You're not alone, although your Asthma is a lot more severe than mine is and from what i can gather your attacks are too my Asthma has always been a ""go off at any time"" type, although ive never been really bad or needed adrenaline or anything and im nowhere near classified as brittle (type one or two) but i always keep spare meds in the car, i too have a draft text and always dial emergency services on 112. I haven't been driving long, only since Feb but my breathing got bad once and I had to stop, and twice i went into an attack whilst i was doing lessons. My parents worry massively about this, and I have to text my mum when i get to wherever im going safely, even if its to my boyfriend's who lives a ten minute drive away!!

    I tend to just be sensible about it, if im on the motorway i drive as close to the hard shoulder as i can, i tend to always drive in inside lanes (unless im turning right or something) so that if i have to stop, i can without causing too much obstruction to traffic. I stop if I feel tight/wheezy/ have coughing fits, sometimes ive even stopped and not taken anything in the end because i was ok again minutes later but i see it as if i dont know which way im going to turn, stop anyway. I set off to places in loads of time too so im not worrying about rushing about, like to work and appointments so if i do stop ive got still got time to get there, or get in touch with them and let them know, or someone else will be able to.

    Another thing i did (well i say i did it, really my mum insisted on it) was i i got someone else insured to drive the car (my mum) and so if i ever took a bad one, and went to hosp by ambulance she could get a lift to where my car was and bring it home once she'd seen me and knew i was ok etc. I know this isnt possible for everyone, but thought id mention it, if you have family/friends who are experienced drivers i wouldnt imagine it would be too expensive to add them (my mum has been driving about 14 years and it was about £80 to insure her third party on my car).

    I hope you're feeling better now and im sorry you had a bit of an ordeal, and i hope my rambling has helped in some way!!

    Take care and drive carefully!

    Claire xx

  • I havent been in the same situation, but maybe this would help: world-tracker.com/ a friend told me about it recently, i havent given it a try yet, but i think it looks like something to consider. Besides, isn't it possible to track down any cell phone as long as it is turned on?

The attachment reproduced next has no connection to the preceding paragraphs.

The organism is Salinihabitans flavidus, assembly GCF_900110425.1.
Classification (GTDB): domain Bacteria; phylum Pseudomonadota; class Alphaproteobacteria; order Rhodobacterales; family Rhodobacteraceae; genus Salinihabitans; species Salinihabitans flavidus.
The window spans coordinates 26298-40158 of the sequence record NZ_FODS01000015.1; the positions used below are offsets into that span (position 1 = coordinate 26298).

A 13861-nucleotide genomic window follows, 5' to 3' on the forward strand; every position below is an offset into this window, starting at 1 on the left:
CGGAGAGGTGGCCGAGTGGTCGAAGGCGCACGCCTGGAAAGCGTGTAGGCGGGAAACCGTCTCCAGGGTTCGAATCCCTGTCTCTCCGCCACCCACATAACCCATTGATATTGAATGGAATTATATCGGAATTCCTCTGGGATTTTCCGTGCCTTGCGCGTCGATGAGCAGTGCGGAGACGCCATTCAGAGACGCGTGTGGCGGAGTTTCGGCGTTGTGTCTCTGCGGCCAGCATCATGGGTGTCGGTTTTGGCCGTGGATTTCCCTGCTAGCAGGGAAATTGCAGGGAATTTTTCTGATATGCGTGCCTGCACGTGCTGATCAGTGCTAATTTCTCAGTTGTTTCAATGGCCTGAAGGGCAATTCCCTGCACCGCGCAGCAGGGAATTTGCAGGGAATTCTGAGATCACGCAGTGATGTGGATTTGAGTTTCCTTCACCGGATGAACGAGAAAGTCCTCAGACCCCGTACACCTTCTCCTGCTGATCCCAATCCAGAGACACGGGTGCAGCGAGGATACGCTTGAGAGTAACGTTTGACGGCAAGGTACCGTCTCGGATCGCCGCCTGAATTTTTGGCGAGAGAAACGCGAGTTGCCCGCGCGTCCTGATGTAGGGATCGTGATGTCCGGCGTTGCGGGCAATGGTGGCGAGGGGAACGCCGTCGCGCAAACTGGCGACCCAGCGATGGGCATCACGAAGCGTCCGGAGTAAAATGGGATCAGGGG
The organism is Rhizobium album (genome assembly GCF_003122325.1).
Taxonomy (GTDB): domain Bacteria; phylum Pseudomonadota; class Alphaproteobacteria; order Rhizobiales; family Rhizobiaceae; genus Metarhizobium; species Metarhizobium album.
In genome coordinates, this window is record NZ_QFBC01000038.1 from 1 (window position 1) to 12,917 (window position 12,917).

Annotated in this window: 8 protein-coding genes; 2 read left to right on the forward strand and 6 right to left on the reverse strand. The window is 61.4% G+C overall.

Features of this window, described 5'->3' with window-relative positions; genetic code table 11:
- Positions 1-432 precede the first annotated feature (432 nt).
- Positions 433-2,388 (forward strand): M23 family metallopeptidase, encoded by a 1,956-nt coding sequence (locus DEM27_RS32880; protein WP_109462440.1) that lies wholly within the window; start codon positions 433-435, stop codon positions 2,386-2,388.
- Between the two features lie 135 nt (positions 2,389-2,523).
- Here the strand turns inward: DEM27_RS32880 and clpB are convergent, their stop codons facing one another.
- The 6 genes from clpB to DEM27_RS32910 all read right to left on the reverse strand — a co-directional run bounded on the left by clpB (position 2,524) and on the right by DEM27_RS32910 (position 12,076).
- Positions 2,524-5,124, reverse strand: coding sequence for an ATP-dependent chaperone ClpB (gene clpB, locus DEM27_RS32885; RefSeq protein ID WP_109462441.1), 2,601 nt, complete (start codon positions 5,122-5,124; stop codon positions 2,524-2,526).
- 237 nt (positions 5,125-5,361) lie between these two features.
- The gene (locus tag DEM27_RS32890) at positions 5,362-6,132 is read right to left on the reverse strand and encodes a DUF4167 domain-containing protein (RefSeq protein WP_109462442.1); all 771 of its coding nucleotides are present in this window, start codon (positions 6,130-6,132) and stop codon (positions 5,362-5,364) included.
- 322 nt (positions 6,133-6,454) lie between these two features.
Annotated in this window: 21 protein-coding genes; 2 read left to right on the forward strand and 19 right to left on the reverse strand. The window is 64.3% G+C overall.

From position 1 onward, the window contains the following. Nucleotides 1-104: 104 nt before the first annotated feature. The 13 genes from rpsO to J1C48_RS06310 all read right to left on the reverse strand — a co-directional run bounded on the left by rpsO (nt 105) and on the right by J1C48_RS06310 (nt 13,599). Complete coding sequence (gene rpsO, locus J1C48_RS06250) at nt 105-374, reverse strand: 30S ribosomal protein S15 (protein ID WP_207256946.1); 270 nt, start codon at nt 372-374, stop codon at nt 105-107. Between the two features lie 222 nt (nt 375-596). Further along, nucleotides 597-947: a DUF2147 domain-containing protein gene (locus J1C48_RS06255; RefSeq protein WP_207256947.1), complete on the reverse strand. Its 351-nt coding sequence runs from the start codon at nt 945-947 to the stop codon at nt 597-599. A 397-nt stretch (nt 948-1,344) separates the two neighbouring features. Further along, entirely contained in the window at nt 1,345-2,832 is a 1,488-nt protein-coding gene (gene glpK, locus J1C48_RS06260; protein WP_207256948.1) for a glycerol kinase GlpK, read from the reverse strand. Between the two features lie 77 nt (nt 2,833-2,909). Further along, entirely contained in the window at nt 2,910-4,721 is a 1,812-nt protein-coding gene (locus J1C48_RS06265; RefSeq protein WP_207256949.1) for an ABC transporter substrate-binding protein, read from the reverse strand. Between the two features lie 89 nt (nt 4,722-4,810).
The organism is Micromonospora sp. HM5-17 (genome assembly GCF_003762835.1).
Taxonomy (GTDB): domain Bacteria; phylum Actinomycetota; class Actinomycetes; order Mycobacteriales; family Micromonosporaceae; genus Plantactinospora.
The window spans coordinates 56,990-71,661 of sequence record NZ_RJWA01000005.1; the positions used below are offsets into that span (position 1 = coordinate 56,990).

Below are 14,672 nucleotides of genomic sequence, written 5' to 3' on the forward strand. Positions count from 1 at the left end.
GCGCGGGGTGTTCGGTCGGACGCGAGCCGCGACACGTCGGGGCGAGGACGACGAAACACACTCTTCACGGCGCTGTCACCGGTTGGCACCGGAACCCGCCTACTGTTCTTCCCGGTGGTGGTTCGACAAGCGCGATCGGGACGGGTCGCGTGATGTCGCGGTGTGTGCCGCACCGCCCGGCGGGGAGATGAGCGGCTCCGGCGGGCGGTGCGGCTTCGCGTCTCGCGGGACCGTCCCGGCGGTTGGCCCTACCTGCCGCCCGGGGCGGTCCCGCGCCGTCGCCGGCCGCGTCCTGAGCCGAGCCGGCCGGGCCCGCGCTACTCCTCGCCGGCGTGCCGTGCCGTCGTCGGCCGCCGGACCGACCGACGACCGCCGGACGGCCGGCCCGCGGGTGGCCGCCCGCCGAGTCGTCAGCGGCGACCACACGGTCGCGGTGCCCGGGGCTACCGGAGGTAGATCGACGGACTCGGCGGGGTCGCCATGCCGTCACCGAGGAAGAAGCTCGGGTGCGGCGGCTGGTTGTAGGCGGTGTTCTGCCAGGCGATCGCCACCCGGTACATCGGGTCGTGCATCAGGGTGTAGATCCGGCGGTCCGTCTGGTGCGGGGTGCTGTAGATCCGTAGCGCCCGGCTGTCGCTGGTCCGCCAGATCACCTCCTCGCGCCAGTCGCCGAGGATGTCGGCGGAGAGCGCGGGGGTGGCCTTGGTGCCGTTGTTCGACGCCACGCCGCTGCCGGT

• Hi Bex,

    I have copied a post that I did a while ago, this is what happens to me a lot and which is why I bought one of the key fobs for the buddy system as there are a lot of devises out there which work at home but this is the only one I could find when your not, it may or may not be for you but it has worked for me, just requires pressing the button thats all and your set up contacts get a message with a location using the bluetooth in your phone and gps.. anyway here it is,



    came across a product called the ""buddy safe"" or silent scream made and sold via the Lucie blackman trust, she was a young lady who got killed abroad when no-one knew who she was to locate her (i think thats the gist of it), anyway her family developed a range of saftey products which are aimed more for personal security than anything but was intreaged but this item as its like a small key fob that works as a panic alarm but is silent, no-one knows you have pressed it so guess for me is has a duel function as I have personal security too!. You link it to your phone (must have GPS/Bluetooth) and when activated sends texts and e-mails to the people you have set up as emergency contacts and tells them you are in trouble. I talked to them about it and about if i would work for me and my sudden asthma, when having an attack I cant speak and they agreed it was ideal, as not only does it alert as many people you have nominated that theres a problem but via the gps on the phone also sends an e-mail with a map giving your exact location.

    This has already saved my life once, when out alone one night an attack happened, i immediatly pressed the button and my family were alerted, they managed to download the e-mail map and send help, I am sure without this I would not be here telling the tale as I was in a desperate state when the ambulance came.

    heres the blurb from their website:-


    Most Personal Alarms Rely on Hope